Breaking: Fallon resigns as head of Centcom; Update: In the works for awhile?

Everyone in the blogosphere’s going to be linking this Thomas P.M. Barnett profile in Esquire published just last week suggesting that Fallon’s the only thing standing between the U.S. and war with Iran, and as such, if he leaves Centcom it’s a surefire sign that he’s lost the debate and the bombs will soon be dropping. Well, he’s out. Read the Esquire piece while I go look for updates.

Allegedly he isn’t a big fan of Petraeus either, so bear that angle in mind too as explanations emerge. Stand by.

Update: From WaPo’s write-up of the Esquire article:

As he was preparing to take command, Fallon said that a war with Iran “isn’t going to happen on my watch,” according to retired Army Col. Patrick Lang.

Lang, a former analyst with the Defense Intelligence Agency, said in an interview that he asked Fallon how he would avoid such a conflict. “I have options, you know,” Fallon responded, which Lang interpreted as implying Fallon would step down rather than follow orders he considers mistaken.

Update: A key passage from Esquire. Bear in mind, we’ve been hearing rumors from the likes of Seymour Hersh about the “imminent” attack on Iran for two years:

Just as Fallon took over Centcom last spring, the White House was putting itself on a war footing with Iran. Almost instantly, Fallon began to calmly push back against what he saw as an ill-advised action. Over the course of 2007, Fallon’s statements in the press grew increasingly dismissive of the possibility of war, creating serious friction with the White House.

Last December, when the National Intelligence Estimate downgraded the immediate nuclear threat from Iran, it seemed as if Fallon’s caution was justified. But still, well-placed observers now say that it will come as no surprise if Fallon is relieved of his command before his time is up next spring, maybe as early as this summer, in favor of a commander the White House considers to be more pliable. If that were to happen, it may well mean that the president and vice-president intend to take military action against Iran before the end of this year and don’t want a commander standing in their way.

And so Fallon, the good cop, may soon be unemployed because he’s doing what a generation of young officers in the U. S. military are now openly complaining that their leaders didn’t do on their behalf in the run-up to the war in Iraq: He’s standing up to the commander in chief, whom he thinks is contemplating a strategically unsound war.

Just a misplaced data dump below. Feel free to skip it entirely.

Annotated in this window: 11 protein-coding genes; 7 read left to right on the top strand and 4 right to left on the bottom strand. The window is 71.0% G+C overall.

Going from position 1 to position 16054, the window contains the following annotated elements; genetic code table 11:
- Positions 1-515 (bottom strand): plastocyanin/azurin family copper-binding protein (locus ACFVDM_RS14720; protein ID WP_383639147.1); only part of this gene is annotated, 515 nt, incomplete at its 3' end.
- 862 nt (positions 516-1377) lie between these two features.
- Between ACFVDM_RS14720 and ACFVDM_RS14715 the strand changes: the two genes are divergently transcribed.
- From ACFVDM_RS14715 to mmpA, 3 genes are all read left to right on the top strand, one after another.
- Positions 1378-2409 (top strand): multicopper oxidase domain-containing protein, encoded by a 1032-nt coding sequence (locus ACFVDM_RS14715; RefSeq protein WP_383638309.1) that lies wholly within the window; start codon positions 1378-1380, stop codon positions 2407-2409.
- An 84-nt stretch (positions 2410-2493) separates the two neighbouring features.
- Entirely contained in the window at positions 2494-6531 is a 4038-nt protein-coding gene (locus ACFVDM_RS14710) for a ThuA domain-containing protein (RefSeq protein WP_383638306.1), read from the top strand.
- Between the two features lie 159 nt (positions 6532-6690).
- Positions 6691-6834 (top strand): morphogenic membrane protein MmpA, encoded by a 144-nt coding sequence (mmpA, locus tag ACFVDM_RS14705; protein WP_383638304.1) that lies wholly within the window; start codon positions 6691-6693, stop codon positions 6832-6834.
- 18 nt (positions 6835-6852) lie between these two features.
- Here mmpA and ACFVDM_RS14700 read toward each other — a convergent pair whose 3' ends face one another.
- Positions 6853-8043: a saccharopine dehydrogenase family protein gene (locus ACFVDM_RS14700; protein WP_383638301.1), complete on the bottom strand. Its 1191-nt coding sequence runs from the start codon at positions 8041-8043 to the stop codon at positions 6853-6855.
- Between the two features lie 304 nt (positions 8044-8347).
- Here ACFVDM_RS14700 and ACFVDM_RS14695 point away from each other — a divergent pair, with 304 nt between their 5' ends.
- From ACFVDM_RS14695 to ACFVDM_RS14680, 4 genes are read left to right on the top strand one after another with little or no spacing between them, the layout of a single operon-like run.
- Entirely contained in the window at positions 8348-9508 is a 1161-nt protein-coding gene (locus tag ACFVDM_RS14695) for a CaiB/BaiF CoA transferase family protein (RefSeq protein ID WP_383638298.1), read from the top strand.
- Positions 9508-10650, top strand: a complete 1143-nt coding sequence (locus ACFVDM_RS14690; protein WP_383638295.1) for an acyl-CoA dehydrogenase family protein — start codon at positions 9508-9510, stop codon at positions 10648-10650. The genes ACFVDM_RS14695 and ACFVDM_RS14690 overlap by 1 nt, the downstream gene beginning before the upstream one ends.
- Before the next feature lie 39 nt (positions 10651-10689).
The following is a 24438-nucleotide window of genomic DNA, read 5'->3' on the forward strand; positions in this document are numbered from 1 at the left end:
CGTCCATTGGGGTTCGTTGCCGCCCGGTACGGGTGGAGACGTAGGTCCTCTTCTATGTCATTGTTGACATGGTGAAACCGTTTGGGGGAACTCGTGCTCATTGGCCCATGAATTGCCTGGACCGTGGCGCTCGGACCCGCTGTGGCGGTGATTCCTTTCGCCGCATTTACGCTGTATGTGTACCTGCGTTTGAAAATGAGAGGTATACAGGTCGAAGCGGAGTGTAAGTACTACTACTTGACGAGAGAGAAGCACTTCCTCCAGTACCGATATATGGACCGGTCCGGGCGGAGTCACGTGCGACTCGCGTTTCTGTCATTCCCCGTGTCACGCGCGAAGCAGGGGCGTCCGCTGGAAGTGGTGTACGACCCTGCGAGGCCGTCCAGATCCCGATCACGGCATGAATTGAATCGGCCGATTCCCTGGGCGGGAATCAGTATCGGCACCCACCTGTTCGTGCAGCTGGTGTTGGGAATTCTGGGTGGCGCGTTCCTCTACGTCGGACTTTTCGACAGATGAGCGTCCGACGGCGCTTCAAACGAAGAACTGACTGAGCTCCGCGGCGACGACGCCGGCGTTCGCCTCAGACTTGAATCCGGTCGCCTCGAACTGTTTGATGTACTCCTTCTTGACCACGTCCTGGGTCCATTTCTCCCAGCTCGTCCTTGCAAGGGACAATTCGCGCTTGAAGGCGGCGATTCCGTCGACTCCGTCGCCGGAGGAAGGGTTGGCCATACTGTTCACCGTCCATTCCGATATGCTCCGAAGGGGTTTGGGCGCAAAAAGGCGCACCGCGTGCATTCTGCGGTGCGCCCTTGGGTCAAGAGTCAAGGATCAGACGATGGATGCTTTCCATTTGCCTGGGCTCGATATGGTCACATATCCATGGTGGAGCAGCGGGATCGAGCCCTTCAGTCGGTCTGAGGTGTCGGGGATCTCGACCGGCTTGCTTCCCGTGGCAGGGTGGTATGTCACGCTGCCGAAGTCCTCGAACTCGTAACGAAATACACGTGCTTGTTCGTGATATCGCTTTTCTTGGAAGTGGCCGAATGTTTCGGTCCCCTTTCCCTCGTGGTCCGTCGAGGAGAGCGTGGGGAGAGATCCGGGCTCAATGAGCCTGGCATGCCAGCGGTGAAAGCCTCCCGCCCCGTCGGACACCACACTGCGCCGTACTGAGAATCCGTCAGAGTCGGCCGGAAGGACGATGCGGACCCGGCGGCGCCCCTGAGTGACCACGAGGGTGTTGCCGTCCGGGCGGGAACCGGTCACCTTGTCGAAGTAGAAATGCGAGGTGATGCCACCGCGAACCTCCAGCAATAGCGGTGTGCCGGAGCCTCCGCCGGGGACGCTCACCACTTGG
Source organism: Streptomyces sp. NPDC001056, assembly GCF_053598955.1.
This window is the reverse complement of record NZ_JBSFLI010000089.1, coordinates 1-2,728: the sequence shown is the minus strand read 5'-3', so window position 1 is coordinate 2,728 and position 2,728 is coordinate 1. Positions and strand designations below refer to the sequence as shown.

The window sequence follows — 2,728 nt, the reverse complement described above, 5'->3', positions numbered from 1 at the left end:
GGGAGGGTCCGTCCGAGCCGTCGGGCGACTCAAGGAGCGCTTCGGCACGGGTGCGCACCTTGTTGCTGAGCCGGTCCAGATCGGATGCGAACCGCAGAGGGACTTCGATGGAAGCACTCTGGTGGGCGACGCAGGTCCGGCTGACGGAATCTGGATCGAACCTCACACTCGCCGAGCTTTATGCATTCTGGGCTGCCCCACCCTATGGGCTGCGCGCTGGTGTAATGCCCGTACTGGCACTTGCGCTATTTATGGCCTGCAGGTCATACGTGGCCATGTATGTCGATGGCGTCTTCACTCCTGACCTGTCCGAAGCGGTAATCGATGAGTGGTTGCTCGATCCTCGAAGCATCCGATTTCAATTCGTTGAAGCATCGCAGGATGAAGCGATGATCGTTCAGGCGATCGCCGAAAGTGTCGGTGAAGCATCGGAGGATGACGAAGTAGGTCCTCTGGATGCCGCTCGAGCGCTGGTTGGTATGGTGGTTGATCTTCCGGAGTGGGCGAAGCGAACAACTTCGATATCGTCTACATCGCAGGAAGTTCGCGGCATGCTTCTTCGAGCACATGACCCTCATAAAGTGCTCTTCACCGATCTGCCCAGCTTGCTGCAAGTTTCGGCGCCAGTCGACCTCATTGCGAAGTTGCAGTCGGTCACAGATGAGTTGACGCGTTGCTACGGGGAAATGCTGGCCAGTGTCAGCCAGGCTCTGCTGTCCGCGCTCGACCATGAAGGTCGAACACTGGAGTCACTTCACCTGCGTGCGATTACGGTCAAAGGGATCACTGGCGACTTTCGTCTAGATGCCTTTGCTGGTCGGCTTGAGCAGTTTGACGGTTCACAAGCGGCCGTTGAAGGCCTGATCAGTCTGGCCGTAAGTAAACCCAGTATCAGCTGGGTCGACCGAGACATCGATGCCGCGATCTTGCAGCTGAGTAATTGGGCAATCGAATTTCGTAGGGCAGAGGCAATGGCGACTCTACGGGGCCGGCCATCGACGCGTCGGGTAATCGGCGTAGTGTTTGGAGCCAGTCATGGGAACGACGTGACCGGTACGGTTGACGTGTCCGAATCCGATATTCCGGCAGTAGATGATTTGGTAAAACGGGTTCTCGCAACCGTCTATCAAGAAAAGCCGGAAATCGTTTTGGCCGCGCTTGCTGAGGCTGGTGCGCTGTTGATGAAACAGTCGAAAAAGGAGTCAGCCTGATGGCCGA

Maybe his allies suspected he was being pushed out for other reasons and wanted to get a jump on the narrative by framing it this way? Any alternative theory to Barnett’s theory is a good alternative.

Update: Or was Fallon’s cooperation with Barnett for his article the problem?

Update: Yup, maybe:

Officials said the last straw, however, came in an article in Esquire magazine by Thomas P.M. Barnett, a respected military analyst, that profiled Admiral Fallon under the headline, “The Man Between War and Peace.” The article highlighted comments Admiral Fallon made to the Arab television station Al Jazeera last fall, in which he said that a “constant drumbeat of conflict” from Washington that was directed at Iran and Iraq was “not helpful and not useful. I expect that there will be no war, and that is what we ought to be working for. We ought to try to do our utmost to create different conditions.”…

Readers of the Esquire article who are among the admiral’s boosters said they did not believe on reading that piece that Admiral Fallon himself had made comments that could be viewed as insubordinate to the president.

Like the Times says, Gates is known to be dovish on Iran too. If the jets are being warmed up, when did he come around, exactly?

Update: Further to the “Esquire article as preemptive strike” theory, here’s Blackfive claiming that he’s been hearing Fallon was on his way out for months now and it has nothing to do with Iran. Jim Miklaszewski at NBC says it does have something to do with Esquire, though — namely, his alleged insubordination. This was posted this morning, about four hours before the resignation came down:

The Pentagon sharks are circling CENTCOM Commander Adm. William “Fox” Fallon for a magazine interview in which he appears to openly criticize President Bush on the administration’s Iran policy. The very public comments raised speculation Fallon would either volunteer or be forced to resign…

Still, the gruff, outspoken CENTCOM commander has his detractors. “How many times can [Fallon] get away with these kinds of remarks,” before he’s forced out the door, asked one senior Pentagon official. The reason may be that on Iran, Gates and many senior military officials happen to agree with Fallon.

Gates has said publicly and privately that under current conditions he’s opposed to war with Iran. Joint Chiefs Chairman Adm. Mike Mullen is also against it. In fact, almost every senior military officer we’ve talked to is against launching military strikes against Iran, because as one senior official told us, “then what do you do?”

Update: The official explanation is that it was the Esquire article that led him to leave — namely, the “misperceptions” that he didn’t see eye to eye with the administration on Iran when in fact nothing could be further from the truth. Ahem.